A General View of the Natural History of the Atmosphere: And of Its Connection with the Sciences of Medicine and Agriculture; Including an Essay on the Causes of Epidemical Diseases, Volume 2
Abernethy & Walker, 1808 - Atmosphere
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absorbed afford appear arise arterial ascertained atmo atmospheric air azotic gas body bonic caloric carbonic acid gas cause changes chyle circulation circumstances climate cold colour combination combustion common air composition compound consequence considerable constitution contagion contagious contained cubic inches decomposition degree disorders Dr Priestley effects effluvia Egypt emitted epidemical diseases equal exist experiments exposed fects fever fluid fomites frequently fula functions gen gas germination goitre greater heat Hippocrates humidity hydrogen hydrogen gas influence inhabitants instances Lavoisier likewise lungs manner matters mosphere nature neral nitric nitric acid nitrogen nitrogen gas observed occasioned opinion originally owing oxygen gas peculiar perceived performed phosphorus phthisis plague plants portion principles probably produced properties proportion putrefaction quantity of oxygen remarked respect respiration seeds seems similar sorbed specific gravity sphere stances substance supposed tain takes place temperature thereby tion trogen vapour venous blood West Indies yellow fever
Page 222 - I knew not of a single instance where in such a climate people have retained their original vigour. Several European colonies have subsisted in the torrid zone of America more than two centuries ; and yet even that length of time has not familiarized them to the climate : they cannot bear heat like the original inhabitants, nor like negroes transplanted from a country equally hot : they are far from equalling in vigour of mind or body the nations from which they sprung.
Page 114 - That during the absorption of nitrous oxide by the venous blood, minute portions of nitrogen and carbonic acid are produced, either by evolution from the blood, or from a decomposition of part of the nitrous oxide. 3dly. That venous blood impregnated with nitrous oxide is capable of oxigenation ; and vice versa ; that oxigenated blood may be combined with nitrous oxide.
Page 222 - The Spanish inhabitants of Carthagena in South America lose their vigour and colour in a few months. Their motions are languid ; and their words are pronounced in a low voice, and with long and frequent intervals. The offspring of Europeans born in Batavia, soon degenerate. Scarce one of them has talents sufficient to bear a part in the administration. There is not an office of trust but must be filled with native Europeans. Some Portuguese, who have been for ages settled on the sea-coast of Congo,...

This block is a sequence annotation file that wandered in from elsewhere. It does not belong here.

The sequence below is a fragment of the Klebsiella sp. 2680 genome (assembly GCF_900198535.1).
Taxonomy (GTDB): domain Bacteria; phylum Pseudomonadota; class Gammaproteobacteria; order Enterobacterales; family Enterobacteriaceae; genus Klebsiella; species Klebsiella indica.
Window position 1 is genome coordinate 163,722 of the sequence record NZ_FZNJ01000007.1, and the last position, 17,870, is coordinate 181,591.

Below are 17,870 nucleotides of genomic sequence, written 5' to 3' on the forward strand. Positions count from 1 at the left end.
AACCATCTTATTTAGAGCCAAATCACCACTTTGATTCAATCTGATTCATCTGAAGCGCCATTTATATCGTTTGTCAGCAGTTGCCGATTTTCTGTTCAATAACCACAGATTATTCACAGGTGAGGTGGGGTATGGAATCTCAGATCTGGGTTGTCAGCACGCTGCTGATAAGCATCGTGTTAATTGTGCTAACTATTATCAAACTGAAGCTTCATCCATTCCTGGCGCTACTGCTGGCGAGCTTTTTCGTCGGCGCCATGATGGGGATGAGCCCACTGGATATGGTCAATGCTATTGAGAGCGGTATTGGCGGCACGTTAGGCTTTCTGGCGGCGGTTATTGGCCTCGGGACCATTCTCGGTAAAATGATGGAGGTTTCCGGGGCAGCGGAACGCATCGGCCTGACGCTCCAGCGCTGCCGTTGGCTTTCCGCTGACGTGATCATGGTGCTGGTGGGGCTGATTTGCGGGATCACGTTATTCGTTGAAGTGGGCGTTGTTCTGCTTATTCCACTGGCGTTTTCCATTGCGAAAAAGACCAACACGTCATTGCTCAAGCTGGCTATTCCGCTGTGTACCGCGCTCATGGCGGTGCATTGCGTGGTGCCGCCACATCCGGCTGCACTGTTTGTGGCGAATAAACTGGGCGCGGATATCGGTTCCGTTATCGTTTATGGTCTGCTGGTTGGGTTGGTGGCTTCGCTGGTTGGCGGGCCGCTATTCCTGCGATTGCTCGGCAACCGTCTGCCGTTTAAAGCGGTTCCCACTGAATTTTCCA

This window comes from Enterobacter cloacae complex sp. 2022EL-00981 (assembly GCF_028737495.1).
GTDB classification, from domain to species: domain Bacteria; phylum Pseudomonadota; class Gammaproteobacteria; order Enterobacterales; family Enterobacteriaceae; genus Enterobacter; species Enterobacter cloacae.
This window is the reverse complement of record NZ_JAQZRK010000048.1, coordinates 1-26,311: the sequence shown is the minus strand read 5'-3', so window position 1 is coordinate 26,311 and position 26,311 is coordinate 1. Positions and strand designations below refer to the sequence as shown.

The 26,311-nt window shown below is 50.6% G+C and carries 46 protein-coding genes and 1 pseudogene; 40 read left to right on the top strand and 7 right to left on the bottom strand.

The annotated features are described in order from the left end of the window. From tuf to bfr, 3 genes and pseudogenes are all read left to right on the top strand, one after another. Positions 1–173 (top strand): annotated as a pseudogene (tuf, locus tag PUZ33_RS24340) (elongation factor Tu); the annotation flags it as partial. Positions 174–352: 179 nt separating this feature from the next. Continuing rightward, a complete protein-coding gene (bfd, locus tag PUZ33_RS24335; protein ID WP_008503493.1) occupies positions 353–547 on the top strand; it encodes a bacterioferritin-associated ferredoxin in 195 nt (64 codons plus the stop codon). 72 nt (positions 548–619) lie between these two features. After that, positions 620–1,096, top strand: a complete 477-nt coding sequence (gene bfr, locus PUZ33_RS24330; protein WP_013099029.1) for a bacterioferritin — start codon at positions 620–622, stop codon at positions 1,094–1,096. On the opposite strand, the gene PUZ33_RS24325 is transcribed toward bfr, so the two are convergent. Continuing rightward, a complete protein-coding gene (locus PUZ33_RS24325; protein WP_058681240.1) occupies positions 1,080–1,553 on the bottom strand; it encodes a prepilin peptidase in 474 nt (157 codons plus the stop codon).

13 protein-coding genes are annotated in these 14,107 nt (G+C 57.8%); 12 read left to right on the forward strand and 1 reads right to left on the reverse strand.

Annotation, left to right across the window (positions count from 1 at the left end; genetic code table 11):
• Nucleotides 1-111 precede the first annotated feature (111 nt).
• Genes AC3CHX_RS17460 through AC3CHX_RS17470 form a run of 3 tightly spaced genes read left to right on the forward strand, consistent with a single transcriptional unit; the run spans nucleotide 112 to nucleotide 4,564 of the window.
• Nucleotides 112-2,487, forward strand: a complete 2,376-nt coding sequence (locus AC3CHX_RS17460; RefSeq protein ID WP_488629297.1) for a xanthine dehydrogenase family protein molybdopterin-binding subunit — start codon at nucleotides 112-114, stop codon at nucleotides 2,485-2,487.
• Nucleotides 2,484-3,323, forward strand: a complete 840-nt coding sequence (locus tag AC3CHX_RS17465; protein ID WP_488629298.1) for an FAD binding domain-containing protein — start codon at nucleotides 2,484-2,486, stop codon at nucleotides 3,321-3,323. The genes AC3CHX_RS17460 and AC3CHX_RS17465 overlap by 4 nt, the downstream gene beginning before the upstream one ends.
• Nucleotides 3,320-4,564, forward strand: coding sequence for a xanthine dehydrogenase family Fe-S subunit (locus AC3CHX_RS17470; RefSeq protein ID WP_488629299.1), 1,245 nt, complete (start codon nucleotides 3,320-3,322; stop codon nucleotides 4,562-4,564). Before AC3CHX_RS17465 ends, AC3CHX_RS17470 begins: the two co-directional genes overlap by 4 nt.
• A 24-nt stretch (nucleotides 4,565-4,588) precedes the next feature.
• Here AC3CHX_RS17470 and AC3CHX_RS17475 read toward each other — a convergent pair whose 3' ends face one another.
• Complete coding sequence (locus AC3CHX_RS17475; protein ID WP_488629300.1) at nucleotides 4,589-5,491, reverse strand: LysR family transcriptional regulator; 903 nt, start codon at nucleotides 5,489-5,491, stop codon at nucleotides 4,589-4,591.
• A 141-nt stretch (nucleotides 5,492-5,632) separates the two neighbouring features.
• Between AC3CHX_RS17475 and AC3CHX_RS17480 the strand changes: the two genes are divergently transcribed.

Page 142 - Inftances of this we have in different difeafes, and even in the fame difeafe, in very ftiort intervals of time. A very remarkable one fell under my own obfervation, in a gentleman who was taken with an...
Page 340 - ... he revived, on being taken out of the place, but fell immediately ill of a petechial fever, of which...
Page 344 - It has been ascertained, that no change of the ordinary physical or chemical properties of the atmosphere takes place in countries during the prevalence of pestilential diseases. 2dly...
Page 148 - It is most probable," says he, " that the power of generating heat in animals, arises from a principle so connected with life, that it can and does act independently of circulation, sensation and volition; and is that power which preserves and regulates the internal machine.
Page 339 - Montmorenci, in 1773, who, by accidentally opening the coffin of a person buried only a year before,- was suddenly killed by a vapour that issued from it.
Page 68 - Thus, he affirms, homogeneous elastic fluids are constituted of particles that repel one another with a force decreasing directly as the distance of their centres from each other. Again : it follows, too, that the distances of the centres of the particles, or, which is the same thing, the diameters of the spheres of influence of each particle, are inversely as the cube-root of the density of the fluid.